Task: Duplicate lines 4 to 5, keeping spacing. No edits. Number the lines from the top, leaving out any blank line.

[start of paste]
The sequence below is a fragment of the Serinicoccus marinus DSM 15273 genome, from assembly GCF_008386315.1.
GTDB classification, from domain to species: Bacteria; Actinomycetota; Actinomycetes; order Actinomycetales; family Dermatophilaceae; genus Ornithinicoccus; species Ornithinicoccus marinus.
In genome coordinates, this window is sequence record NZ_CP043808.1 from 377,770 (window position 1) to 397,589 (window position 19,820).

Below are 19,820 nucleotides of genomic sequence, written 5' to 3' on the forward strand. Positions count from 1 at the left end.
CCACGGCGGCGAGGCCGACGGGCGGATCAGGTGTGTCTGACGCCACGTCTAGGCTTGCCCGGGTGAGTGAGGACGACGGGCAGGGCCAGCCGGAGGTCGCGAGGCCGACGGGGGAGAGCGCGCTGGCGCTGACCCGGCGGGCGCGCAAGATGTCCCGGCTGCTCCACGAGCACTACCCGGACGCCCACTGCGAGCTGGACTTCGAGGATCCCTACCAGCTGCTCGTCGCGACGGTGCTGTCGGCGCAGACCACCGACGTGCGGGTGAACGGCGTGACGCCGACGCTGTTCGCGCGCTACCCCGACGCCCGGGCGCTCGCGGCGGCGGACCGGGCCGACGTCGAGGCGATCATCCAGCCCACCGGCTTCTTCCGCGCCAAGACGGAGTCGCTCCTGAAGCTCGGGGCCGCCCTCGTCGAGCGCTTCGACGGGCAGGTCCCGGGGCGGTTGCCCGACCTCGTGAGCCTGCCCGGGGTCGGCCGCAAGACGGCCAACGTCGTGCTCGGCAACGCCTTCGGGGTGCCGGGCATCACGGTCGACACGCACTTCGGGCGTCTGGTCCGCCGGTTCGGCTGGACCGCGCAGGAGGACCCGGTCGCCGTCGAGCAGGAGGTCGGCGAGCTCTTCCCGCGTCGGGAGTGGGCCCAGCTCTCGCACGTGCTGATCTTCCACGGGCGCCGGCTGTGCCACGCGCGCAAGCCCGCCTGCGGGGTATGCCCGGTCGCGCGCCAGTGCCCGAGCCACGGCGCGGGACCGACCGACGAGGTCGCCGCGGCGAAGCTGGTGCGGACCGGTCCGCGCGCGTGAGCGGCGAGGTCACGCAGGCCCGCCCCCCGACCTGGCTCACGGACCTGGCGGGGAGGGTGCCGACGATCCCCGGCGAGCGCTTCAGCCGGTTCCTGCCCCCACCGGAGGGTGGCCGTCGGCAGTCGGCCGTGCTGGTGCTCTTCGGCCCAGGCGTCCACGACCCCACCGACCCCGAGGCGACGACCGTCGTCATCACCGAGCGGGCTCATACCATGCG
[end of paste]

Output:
Below are 19,820 nucleotides of genomic sequence, written 5' to 3' on the forward strand. Positions count from 1 at the left end.
CCACGGCGGCGAGGCCGACGGGCGGATCAGGTGTGTCTGACGCCACGTCTAGGCTTGCCCGGGTGAGTGAGGACGACGGGCAGGGCCAGCCGGAGGTCGCGAGGCCGACGGGGGAGAGCGCGCTGGCGCTGACCCGGCGGGCGCGCAAGATGTCCCGGCTGCTCCACGAGCACTACCCGGACGCCCACTGCGAGCTGGACTTCGAGGATCCCTACCAGCTGCTCGTCGCGACGGTGCTGTCGGCGCAGACCACCGACGTGCGGGTGAACGGCGTGACGCCGACGCTGTTCGCGCGCTACCCCGACGCCCGGGCGCTCGCGGCGGCGGACCGGGCCGACGTCGAGGCGATCATCCAGCCCACCGGCTTCTTCCGCGCCAAGACGGAGTCGCTCCTGAAGCTCGGGGCCGCCCTCGTCGAGCGCTTCGACGGGCAGGTCCCGGGGCGGTTGCCCGACCTCGTGAGCCTGCCCGGGGTCGGCCGCAAGACGGCCAACGTCGTGCTCGGCAACGCCTTCGGGGTGCCGGGCATCACGGTCGACACGCACTTCGGGCGTCTGGTCCGCCGGTTCGGCTGGACCGCGCAGGAGGACCCGGTCGCCGTCGAGCAGGAGGTCGGCGAGCTCTTCCCGCGTCGGGAGTGGGCCCAGCTCTCGCACGTGCTGATCTTCCACGGGCGCCGGCTGTGCCACGCGCGCAAGCCCGCCTGCGGGGTATGCCCGGTCGCGCGCCAGTGCCCGAGCCACGGCGCGGGACCGACCGACGAGGTCGCCGCGGCGAAGCTGGTGCGGACCGGTCCGCGCGCGTGAGCGGCGAGGTCACGCAGGCCCGCCCCCCGACCTGGCTCACGGACCTGGCGGGGAGGGTGCCGACGATCCCCGGCGAGCGCTTCAGCCGGTTCCTGCCCCCACCGGAGGGTGGCCGTCGGCAGTCGGCCGTGCTGGTGCTCTTCGGCCCAGGCGTCCACGACCCCACCGACCCCGAGGCGACGACCGTCGTCATCACCGAGCGGGCTCATACCATGCG